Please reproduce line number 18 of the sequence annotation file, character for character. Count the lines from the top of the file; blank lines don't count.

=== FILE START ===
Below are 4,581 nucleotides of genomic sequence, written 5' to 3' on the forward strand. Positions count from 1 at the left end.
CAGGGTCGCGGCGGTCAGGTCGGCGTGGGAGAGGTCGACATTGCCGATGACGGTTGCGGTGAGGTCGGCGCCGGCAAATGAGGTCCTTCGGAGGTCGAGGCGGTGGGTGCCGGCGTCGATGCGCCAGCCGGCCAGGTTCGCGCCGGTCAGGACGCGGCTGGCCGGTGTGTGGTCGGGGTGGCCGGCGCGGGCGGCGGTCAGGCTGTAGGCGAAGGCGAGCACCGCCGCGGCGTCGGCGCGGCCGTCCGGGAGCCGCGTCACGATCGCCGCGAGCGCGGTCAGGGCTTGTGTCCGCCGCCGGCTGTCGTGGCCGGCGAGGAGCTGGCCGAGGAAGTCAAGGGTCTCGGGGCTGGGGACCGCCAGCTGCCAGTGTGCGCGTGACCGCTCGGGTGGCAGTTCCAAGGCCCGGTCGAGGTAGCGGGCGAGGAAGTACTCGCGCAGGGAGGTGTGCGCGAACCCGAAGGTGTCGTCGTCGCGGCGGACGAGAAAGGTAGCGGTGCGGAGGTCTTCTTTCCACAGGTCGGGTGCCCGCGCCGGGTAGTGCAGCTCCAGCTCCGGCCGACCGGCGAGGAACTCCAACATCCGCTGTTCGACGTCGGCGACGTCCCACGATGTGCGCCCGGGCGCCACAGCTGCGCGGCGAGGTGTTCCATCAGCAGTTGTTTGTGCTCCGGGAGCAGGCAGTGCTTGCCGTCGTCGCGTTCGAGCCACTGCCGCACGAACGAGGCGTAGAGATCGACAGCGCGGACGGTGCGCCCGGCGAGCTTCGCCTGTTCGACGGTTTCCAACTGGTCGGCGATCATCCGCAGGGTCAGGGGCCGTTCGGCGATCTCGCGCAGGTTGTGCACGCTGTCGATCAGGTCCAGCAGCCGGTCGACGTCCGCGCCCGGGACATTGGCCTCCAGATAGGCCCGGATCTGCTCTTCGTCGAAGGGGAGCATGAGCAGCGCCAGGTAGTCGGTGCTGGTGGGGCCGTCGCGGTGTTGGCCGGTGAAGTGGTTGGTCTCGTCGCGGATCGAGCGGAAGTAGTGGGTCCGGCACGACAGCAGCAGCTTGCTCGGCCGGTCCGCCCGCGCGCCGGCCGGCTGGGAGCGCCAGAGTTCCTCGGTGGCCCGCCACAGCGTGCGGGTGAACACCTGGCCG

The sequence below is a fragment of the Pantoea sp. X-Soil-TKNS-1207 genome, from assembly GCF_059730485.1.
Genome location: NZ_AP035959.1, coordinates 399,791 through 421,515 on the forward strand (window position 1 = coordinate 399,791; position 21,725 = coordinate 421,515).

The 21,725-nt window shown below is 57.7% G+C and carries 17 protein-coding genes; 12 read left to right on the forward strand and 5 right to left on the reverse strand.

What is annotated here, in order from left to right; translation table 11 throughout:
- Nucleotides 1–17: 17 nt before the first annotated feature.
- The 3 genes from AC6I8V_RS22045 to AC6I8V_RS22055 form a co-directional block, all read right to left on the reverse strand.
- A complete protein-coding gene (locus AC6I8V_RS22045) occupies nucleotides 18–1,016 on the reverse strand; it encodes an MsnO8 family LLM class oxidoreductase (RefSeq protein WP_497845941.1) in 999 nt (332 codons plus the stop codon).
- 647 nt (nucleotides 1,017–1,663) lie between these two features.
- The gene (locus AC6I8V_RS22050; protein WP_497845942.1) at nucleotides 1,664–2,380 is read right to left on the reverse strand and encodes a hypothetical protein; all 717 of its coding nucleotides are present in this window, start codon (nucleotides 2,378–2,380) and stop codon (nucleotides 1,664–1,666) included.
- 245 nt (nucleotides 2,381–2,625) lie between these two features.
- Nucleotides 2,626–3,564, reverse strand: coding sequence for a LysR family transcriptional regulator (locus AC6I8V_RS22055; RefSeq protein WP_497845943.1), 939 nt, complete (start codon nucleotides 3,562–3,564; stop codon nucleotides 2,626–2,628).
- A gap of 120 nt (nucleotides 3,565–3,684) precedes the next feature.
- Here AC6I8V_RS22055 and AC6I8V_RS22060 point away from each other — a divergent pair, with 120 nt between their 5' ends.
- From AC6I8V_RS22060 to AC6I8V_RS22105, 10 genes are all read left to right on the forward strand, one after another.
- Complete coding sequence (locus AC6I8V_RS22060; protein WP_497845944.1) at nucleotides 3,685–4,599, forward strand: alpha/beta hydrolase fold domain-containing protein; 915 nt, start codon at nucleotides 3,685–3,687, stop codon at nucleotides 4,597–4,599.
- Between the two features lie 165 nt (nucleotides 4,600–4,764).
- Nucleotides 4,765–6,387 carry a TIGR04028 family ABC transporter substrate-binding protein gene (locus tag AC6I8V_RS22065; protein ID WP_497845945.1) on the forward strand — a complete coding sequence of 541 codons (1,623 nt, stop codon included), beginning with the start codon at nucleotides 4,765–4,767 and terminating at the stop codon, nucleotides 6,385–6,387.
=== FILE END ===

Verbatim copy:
- Between the two features lie 165 nt (nucleotides 4,600–4,764).